Online courses are not very interactive in comparison to a residential course. You aren’t in a classroom, there’s no spontaneity, if you have a question you don’t have immediate access to your course tutor. The online course you choose should give you access to a tutor to mark your assignments and give feedback (EBC’s course does), but communication is usually quite impersonal as it is mainly done by email.

The main problem with a purely online/distance learning course is your attractiveness to potential employers at the end of the course. Almost all good employers will demand that teachers that they hire have attended a certificate course with actual teaching practice. To get round the job limitation problem, EBC has an optional teaching practice unit that WILL give you the opportunity to get real classroom practice.

Summary


An online/distance learning course will teach you teaching theory. It is cheap and you study at your own pace. If you choose to take an online/distance course you must always remember that if you like what you have learned, then to get the best jobs, you’ll have to take a residential teaching practice module (like EBC’s) as well.

Any online course that is shorter than 80 hours or does not have tutor support is not worth considering.

Blended learning TEFL courses


Blended learning courses are a half-way house between an online/distance learning course and a residential course.

The course combines the study time flexibility of an online course during which you learn the theoretical aspects of teaching and the real-life exposure to teaching in a classroom environment.

EBC gives you this option. You can combine the online TEFL TESOL certificate course with a two week teaching practice module taught in one of our training centres.

Pros


Blended learning combines most of the advantages of online and residential learning. You will obtain a qualification at the end of the teaching practice that will help you get work as it has real teaching practice.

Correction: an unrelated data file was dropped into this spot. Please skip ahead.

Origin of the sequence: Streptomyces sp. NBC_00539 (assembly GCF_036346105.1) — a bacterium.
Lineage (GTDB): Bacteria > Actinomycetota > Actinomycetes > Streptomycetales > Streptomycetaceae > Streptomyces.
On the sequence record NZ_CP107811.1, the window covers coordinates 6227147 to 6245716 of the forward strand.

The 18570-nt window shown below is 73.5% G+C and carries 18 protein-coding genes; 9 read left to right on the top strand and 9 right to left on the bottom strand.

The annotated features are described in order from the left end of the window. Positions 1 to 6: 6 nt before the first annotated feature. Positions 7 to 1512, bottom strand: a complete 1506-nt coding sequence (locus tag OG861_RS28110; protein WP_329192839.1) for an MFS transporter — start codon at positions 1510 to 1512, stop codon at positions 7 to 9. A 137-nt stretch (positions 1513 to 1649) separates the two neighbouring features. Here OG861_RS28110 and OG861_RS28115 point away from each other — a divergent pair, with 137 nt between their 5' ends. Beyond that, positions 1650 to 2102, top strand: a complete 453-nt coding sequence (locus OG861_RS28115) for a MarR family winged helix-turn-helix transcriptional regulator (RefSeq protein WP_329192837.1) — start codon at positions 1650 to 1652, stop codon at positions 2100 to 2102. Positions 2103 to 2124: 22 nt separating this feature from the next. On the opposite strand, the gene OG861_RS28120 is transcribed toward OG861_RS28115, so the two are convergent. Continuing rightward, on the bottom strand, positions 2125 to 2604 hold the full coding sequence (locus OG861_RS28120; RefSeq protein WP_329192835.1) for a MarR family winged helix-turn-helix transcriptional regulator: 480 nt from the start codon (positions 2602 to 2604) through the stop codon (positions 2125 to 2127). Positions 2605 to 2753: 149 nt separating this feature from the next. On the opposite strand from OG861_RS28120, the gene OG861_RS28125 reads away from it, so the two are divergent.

Cons


The online part still has the problem of a lack of immediate response by a tutor to your questions. The residential part still has the problem of you needing to dedicate time and travel in order to complete the teaching practice module.

Summary


Blended learning is for someone that wants more than a purely online course but usually cannot afford the time or perhaps the cost of a 4 week intensive residential. Blended learning will give you a qualification that will be viewed positively by potential employers as it has real teaching practice.

Abbreviated or Weekend TEFL courses


These courses provide the equivalent of a management summary about teaching English. They are not designed to train you how to teach. They are overview courses.

The course is usually given over a weekend or a few days (usually 1 week). You usually get 16 to 20 hours of tuition so as you can imagine, you aren’t going to learn anything to the level of detail you’ll need to be able to teach. Usually there’s no teaching practice either.

Pros


Very short.

Cons


On a cost per hour basis they are very expensive, usually twice the price of a residential course and often more expensive than a good online course. If you are given a certificate at the end of it, very few employers will accept it as the number of course hours falls well below the generally accepted minimum of 100 hours and there’s no teaching practice.

Summary


If you have a bit of time to spare on a weekend and are looking for something to do, then this type of course may be for you. If you are serious about teaching English and want to get a qualification that is acceptable then do not take one of these courses. If, due to personal circumstances, the abbreviated or weekend course is the only type of course you can do, save your money.